- Château des Rontets - a top producer where you can taste a wine from granite ("Pierrefolle"), which makes occasional appearances in the southern Mâconnais, vs one from limestone ("Birbettes")
- Denis Jeandeau - a serious micro-négociant who works in a leaner, more reductive / contemporary style, making very serious wines
- Domaine des Vignes du Maynes - best reds in the Mâconnais, which used to have a serious reputation for red until all the old, low-yielding selections of Gamay were grubbed up and replaced with clones
- Domaine J-A Ferret - you were skeptical about Jadot, but they own this estate and Audrey, their winemaker, is one of the most passionate and dedicated people in the region. The style is fresher and less unctuous than the late-picked style that made the estate's reputation under the Ferret family, but they are very serious wines that I rate very highly.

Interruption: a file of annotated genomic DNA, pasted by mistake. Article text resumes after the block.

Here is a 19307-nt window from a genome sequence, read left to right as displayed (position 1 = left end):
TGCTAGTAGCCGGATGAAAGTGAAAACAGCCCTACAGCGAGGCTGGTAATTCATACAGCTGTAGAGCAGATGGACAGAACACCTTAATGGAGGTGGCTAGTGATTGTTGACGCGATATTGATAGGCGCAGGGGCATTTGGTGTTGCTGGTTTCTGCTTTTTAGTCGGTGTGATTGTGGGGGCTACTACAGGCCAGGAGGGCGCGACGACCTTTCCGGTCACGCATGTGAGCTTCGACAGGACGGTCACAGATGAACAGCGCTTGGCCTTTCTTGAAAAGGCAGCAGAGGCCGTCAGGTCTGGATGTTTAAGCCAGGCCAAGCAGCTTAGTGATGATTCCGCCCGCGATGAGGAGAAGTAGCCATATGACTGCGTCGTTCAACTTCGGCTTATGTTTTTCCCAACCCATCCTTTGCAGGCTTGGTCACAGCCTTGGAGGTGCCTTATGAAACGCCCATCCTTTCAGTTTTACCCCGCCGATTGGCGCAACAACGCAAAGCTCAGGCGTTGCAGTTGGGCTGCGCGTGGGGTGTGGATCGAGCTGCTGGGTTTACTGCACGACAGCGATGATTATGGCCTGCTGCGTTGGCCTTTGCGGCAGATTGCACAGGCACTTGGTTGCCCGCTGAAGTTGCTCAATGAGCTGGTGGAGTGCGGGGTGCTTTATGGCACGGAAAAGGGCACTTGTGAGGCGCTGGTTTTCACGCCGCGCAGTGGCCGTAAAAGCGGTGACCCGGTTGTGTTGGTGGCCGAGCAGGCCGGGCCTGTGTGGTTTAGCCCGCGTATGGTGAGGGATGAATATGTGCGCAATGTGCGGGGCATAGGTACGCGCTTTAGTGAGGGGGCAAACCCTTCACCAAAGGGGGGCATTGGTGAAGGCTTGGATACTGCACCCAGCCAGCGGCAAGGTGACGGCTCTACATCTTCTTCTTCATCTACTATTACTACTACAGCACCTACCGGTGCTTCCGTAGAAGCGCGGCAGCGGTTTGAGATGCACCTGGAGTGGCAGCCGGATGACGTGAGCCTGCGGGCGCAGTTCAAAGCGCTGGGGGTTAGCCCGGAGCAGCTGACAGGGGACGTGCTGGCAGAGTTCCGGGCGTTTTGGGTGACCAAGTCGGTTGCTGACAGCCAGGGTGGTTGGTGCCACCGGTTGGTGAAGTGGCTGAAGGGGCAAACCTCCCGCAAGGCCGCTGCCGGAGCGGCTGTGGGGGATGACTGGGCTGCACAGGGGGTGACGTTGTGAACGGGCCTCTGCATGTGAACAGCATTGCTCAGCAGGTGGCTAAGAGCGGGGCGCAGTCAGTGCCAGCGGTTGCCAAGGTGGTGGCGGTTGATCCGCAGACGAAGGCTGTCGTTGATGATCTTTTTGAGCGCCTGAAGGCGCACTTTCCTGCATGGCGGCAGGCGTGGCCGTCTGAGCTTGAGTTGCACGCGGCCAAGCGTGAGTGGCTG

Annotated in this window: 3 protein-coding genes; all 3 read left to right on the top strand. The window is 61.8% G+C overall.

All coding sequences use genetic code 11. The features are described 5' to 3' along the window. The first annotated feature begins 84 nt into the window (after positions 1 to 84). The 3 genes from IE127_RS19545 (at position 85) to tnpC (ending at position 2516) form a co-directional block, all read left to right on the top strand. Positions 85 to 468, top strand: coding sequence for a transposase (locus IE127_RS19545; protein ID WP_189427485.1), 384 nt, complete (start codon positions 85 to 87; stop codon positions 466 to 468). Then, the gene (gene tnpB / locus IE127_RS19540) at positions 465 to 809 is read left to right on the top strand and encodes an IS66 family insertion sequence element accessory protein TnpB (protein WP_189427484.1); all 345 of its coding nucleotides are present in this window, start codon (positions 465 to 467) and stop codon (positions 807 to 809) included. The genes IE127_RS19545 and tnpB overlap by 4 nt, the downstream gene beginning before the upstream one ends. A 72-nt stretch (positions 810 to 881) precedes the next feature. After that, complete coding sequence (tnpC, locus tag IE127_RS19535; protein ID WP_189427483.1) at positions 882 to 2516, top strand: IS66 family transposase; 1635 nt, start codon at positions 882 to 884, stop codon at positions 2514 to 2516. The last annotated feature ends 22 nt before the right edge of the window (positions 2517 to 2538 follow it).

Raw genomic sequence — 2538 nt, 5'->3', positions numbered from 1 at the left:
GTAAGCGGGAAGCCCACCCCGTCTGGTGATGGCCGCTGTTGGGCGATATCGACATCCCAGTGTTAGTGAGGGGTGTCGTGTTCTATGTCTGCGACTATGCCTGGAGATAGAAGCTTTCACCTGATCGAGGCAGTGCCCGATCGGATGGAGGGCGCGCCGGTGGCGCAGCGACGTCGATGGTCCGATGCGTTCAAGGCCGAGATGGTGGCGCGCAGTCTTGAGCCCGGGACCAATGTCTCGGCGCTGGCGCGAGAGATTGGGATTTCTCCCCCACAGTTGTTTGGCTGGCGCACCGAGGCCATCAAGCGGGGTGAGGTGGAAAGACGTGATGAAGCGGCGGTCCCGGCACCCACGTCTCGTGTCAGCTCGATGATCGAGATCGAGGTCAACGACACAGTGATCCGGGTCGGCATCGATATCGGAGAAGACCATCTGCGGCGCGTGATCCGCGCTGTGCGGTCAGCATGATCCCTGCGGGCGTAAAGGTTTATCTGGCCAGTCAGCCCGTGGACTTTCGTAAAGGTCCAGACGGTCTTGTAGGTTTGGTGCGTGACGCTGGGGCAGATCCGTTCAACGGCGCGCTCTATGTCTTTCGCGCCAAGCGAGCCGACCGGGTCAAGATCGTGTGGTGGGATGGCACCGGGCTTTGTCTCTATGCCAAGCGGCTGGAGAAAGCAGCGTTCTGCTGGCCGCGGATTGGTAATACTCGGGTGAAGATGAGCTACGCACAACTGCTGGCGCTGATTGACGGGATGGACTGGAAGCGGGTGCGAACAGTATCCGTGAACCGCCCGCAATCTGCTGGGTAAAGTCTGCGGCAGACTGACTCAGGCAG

- Dominque Cornin - another source of very classic, artisanal wines, along the lines of Barraud, but somewhat less well known so likely cheaper

A million thanks for the treasure trove, William. I can’t wait to drink through the producers on your list.
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Re: TN: My Pouilly-Fuissé epiphany

#20 Post by Sean_S » January 22nd, 2019, 7:27 pm

Mark B wrote:
January 22nd, 2019, 2:54 pm
Hank Victor wrote:
January 22nd, 2019, 2:42 pm
Thanks for the note. What was the price of the 2015 Eric Forrest PF?

I've always enjoyed Jadot PF for what it is and the price.
$30 full retail. I was able to scoop over a case for $16 each on clearance.

grouphug
Thanks Mark for the note.... Surprising since Burgundy is dead at retail and this came from Binny's no less

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Re: TN: My Pouilly-Fuissé epiphany

#21 Post by Ron Erickson » January 22nd, 2019, 8:05 pm

I recall seeing a lot of Guffens-Heynen negociant line Verget a decade ago, but it's kind of disappeared.

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Re: TN: My Pouilly-Fuissé epiphany

#22 Post by Alan Rath » January 22nd, 2019, 9:55 pm

William Kelley wrote:
January 22nd, 2019, 6:03 pm
- Domaine Daniel et Julien Barraud - artisanal winemaking (one of a number of top estates in Vergisson which seems to retain a serious winemaking culture) that pretty much defines classicism in the Mâconnais.